Obviously, people have the right to their own opinions when it comes to whether or not they will avail themselves of a right. Most Americans have the constitutional right to vote, and sadly look how few exercise it on a regular basis. But marriage is different. Marriage is a right which is guaranteed under the 14th Amendment's guarantee of equal protection of the law for all Americans. But it is currently not available to gay Americans and it should be. Whether or not a gay couple wants to avail themselves of that right is a choice they should be able to make. Right now, with a few exceptions, it is not. But it is my view that those in the gay community who don't want to avail themselves of the right to marriage, should still lend your support to the effort to get this right explicitly guaranteed to all gays. I applaud anyone in a long term relationship and equally praise those who have taken the necessary steps to protect themselves because we can't marry. But the point is you shouldn't have to do that unless you choose to. Right now you are forced to. And even if you are protected in such things as wills, visitations, power of attorney, etc. you still don't enjoy all the federal and/or state benefits that you are entitled to as a couple if you were married. Again, you might choose not to avail yourselves of them by not marrying, but that will be your chocie. Right now you have no chocie.

The hangup with so many people who oppose our marrying is that the marriage act has gotten tied up with religion. In this country, we have, in essence, deputized religious clergy to act as agents of the state in performing the marriage ceremony. But remember, marriage is still a civil act - you can't get married in a church or synagogue, without a
marriage license issued by the civil government. Or you may choose to get married civilly by a government agent, e.g. justice of the peace, town clerk, or judge. In a number of European countries, you have to get married in a civil ceremony before you get married in a religious one.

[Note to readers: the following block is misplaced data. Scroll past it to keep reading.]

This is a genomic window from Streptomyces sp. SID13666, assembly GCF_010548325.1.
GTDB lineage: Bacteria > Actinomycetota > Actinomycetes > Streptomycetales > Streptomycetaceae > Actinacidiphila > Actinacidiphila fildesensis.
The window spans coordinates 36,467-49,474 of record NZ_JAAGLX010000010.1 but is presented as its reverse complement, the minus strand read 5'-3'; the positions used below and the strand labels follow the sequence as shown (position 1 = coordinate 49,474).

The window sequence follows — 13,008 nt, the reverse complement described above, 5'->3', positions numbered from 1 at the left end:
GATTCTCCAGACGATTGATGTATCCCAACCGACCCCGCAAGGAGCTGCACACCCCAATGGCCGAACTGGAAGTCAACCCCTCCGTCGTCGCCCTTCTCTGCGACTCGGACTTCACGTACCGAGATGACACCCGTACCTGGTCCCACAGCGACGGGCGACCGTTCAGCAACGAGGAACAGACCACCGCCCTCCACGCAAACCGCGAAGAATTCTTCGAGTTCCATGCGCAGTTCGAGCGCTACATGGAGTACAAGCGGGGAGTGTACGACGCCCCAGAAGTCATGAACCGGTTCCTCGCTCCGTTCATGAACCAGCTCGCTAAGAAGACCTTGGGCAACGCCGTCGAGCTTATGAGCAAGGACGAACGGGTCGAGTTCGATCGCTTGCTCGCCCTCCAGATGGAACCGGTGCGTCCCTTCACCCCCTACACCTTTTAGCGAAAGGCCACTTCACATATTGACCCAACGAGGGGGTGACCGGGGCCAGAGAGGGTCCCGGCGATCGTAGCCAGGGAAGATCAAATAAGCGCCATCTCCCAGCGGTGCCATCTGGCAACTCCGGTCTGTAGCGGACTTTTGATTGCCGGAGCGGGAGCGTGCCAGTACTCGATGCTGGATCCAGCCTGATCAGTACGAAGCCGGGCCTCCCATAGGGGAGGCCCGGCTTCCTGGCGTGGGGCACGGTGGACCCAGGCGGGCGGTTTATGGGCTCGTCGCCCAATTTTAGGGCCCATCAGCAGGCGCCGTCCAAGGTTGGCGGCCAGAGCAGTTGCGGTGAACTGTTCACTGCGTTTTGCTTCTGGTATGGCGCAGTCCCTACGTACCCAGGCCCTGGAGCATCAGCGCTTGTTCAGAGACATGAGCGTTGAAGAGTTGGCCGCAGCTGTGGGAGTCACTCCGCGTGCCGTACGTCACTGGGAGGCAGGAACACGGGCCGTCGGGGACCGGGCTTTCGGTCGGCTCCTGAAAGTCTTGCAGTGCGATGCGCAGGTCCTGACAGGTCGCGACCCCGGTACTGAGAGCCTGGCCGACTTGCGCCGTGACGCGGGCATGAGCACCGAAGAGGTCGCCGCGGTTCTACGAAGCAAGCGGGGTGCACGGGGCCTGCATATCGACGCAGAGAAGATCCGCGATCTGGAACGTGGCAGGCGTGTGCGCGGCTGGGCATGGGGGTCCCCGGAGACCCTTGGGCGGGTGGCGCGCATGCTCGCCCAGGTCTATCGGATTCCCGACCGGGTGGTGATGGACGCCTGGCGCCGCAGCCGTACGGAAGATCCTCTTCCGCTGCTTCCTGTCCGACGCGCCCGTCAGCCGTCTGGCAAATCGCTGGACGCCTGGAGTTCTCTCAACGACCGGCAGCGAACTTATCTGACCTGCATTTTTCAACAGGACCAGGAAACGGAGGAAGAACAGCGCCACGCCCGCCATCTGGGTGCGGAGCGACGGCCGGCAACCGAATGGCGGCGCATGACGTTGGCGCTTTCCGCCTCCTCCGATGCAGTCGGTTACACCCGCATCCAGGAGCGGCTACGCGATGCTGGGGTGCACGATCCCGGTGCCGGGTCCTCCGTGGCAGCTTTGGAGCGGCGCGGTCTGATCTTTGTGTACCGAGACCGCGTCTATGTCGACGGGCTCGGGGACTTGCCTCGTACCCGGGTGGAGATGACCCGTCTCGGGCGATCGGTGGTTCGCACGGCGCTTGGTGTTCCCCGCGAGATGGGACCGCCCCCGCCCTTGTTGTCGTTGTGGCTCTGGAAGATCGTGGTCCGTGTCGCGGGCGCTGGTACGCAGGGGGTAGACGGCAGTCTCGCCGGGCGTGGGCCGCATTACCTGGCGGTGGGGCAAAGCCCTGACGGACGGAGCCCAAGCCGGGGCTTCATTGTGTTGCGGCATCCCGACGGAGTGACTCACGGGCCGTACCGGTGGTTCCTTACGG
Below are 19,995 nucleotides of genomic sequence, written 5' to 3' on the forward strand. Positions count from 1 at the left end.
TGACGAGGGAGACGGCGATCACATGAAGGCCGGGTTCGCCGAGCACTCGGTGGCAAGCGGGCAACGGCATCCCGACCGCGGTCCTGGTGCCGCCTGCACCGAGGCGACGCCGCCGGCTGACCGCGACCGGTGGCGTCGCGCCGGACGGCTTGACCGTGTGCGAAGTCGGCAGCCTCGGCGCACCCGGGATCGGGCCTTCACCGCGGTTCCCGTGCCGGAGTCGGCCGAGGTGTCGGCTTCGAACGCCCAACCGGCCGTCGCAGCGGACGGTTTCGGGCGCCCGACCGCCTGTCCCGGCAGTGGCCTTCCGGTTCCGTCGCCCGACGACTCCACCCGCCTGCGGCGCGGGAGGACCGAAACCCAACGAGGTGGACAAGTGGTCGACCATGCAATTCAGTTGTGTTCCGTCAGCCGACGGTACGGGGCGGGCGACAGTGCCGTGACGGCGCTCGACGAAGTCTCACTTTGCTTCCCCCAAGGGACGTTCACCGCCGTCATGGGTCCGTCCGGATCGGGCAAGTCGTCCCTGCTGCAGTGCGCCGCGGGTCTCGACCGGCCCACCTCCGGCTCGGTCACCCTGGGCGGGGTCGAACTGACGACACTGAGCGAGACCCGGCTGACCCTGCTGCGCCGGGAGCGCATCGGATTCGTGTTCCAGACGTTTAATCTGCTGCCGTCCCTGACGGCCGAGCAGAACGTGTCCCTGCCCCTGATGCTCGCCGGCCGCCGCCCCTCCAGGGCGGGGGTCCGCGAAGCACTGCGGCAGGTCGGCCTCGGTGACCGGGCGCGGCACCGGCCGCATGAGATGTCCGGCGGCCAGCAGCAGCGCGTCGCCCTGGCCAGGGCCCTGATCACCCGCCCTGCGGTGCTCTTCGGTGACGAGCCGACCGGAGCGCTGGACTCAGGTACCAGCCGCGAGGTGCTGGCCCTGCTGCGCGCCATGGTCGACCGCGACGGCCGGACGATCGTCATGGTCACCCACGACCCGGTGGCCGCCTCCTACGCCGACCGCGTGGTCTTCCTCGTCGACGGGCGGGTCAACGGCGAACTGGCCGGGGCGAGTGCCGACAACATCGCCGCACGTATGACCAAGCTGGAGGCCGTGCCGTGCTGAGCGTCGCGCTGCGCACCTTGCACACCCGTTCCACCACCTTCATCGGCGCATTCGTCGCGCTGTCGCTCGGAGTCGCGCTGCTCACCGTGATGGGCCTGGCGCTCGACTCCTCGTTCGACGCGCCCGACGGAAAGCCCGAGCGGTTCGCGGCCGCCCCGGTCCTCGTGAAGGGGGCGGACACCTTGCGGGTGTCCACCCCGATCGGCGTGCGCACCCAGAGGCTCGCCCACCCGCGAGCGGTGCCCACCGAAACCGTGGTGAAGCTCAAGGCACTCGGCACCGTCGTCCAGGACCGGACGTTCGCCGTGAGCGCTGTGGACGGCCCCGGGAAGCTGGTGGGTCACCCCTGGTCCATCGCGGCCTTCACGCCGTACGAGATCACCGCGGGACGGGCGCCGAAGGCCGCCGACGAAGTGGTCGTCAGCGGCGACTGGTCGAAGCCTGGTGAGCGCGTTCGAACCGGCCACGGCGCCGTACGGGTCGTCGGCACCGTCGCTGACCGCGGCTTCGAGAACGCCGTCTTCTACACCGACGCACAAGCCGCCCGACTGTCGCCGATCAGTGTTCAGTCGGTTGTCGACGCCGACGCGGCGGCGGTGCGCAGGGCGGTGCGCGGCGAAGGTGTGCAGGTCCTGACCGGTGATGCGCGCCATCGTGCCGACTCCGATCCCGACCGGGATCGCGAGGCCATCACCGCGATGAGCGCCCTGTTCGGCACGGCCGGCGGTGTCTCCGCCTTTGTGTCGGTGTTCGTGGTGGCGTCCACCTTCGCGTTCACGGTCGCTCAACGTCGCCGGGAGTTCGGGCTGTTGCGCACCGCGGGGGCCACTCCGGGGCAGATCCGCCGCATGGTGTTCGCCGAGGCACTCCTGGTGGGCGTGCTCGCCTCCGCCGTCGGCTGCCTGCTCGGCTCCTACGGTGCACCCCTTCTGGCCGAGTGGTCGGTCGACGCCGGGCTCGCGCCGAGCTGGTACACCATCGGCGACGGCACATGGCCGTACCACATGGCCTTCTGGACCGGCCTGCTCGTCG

That's why so many people in the U.S. get all hung up about the religious aspect of marriage, when truth be told, marriage has to be sanctioned by the civil government, by issuing a license, before you can proceed to any type of ceremony, civil or religious. As a civil act, it is a civil right which under the 14th amendment should be applied equally to all citizens.

I married a woman in Greenwich, Connecticut in 1967. We were required to get a blood test by the state government and get a license from the state issued by the Town Clerk of Greenwich. All this before we made the choice to get married at St. Mary's Church as opposed to a civil ceremony. We had to meet the civil requirements before the marriage took place. I'm beating a dead horse here, but just to emphasize the importance of having this RIGHT available to all citizens and denied to very few, and certainly not denied on the basis that the couple wishing to get married is of the same sex.

To me and I'm not saying this to demean the opinions of anyone who has a contrary view, but to me, not supporting marriage equality for gay men and women is an affront to those who came before us and started our liberation movement. Frank Kameny, the Stonewall protesters, Larry Kramer and many more have advanced the cause of gay equal rights to where it is today. Now it is our turn to move the ball down the field closer to the time when there is no question that constitutional rights guaranteed to all Americans are available to all Americans. I'm just sayin'!!


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keep saying it, stowe!
my personal view on the subject of marriage is colored by my experience with that institution. however, i marched and spoke out in favor of equal rights. i support marriage equality.
in california, the courts have said, it is a right guaranteed to me. so in this state it seems to be a settled issue. (for now!)
 
:offtopic:
Alright guys, not every forum is a debate. :offtopic:

All mark and I wanted to do was just show the cool shirt, opinions are opinions, but when your opinions hurt in a destructive non criticizing way, let's try to be civil and not argue over who's right or wrong in this.